Napster Hounded For Pounds In UK

    October 10, 2006

One of the most recognizable names in online music sales has signed a “digital royalties deal.”

Napster, along with MusicNet, “reached a settlement relating to the royalties paid to composers, songwriters and music publishers for the digital delivery of music for online and mobile use.”

The MCPS-PRS Alliance press release was surprisingly short and vague – the names “Napster” and “MusicNet” were only used twice each – but made it clear that the deal would only apply in what was called “the UK digital music market.”

The MCPS-PRS Alliance, by the way, is a combination of the Mechanical-Copyright Protection Society (MCPS) and the Performing Right Society (PRS).

Napster and MusicNet will abide by a settlement that the MCPS-PRS Alliance reached with the British Phonographic Industry, iTunes, O2, Orange, T-Mobile, and Vodafone last week.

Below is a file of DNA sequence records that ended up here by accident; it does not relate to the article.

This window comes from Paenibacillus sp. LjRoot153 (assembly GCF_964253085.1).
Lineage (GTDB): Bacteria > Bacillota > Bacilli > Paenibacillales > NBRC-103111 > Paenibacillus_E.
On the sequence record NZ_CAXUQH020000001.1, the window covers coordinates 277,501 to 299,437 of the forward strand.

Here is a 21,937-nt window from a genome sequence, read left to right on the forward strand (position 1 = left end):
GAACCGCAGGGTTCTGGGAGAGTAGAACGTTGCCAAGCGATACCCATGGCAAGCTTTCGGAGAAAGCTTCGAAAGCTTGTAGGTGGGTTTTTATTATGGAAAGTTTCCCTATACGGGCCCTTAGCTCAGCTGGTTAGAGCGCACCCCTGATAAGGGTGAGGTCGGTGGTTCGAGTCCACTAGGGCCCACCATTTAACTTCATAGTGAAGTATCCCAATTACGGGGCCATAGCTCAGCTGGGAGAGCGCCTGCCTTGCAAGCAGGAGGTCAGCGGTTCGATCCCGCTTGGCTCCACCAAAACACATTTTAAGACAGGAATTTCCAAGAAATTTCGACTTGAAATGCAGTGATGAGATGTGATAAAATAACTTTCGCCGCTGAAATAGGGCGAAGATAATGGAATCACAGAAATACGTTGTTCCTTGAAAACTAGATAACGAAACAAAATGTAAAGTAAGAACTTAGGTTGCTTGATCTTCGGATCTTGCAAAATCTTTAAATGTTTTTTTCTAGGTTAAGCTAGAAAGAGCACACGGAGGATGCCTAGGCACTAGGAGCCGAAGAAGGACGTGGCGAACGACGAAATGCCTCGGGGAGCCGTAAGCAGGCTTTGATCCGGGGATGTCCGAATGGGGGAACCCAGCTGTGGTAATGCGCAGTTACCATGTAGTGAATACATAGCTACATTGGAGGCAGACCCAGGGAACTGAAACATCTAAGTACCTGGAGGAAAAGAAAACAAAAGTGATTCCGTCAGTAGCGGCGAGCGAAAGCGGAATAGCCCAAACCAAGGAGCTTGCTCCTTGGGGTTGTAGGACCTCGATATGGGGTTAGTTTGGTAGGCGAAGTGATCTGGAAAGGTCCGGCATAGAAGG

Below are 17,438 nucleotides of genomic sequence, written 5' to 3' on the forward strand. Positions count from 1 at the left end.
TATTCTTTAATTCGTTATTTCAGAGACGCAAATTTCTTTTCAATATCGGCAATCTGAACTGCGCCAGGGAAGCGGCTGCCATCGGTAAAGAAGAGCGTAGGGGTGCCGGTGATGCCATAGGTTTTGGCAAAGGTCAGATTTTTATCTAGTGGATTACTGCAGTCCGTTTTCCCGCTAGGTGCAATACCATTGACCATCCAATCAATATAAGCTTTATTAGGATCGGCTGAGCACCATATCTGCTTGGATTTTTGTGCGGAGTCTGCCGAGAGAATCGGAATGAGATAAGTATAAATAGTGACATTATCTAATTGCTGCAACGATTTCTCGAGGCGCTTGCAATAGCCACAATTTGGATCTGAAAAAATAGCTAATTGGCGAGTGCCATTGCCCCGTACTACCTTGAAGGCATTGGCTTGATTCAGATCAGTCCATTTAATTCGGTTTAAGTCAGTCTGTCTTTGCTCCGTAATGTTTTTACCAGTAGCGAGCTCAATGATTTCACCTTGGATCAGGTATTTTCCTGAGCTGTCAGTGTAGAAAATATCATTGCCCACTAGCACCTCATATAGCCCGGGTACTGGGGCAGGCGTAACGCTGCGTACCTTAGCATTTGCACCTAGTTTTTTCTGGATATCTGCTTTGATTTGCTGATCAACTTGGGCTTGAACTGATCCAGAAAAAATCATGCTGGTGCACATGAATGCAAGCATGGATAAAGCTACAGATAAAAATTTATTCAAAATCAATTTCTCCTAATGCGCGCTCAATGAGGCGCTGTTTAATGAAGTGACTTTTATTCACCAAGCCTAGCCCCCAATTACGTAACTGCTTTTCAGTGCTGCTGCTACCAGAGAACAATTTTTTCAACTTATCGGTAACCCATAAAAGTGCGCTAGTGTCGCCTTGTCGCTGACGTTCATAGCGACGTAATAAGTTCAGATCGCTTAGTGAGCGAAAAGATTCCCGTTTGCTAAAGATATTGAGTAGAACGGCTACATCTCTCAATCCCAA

According to that agreement, “composers, songwriters and music publishers will receive 8% of Gross Revenue less VAT when their music is offered in the current music services” of such companies.

The press release went on to say that “the two music companies signing the deal today will withdraw their respective references to the Copyright Tribunal.”

It looks like the MCPS-PRS Alliance still has some issues, though, with the “independent body established under the Copyright Designs and Patents Act 1988.”

“The Copyright Tribunal proceedings are scheduled to continue . . . in respect of issues which remain unresolved between the MCPS-PRS Alliance and four other parties as well as a single issue that remains outstanding for each of the mobile network operators and iTunes.”

Whatever problems exist in the world of online music, brick-and-mortar businesses are also having difficulties.

As noted on Techdirt, Tower Records had issues because it refused to go online.

Now, “in an auction late last week, the winner has decided to liquidate the business, selling off the inventory, shutting down the stores and laying off the people.”

Napster, of course, has some experience with that sort of thing.


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Doug is a staff writer for WebProNews. Visit WebProNews for the latest eBusiness news.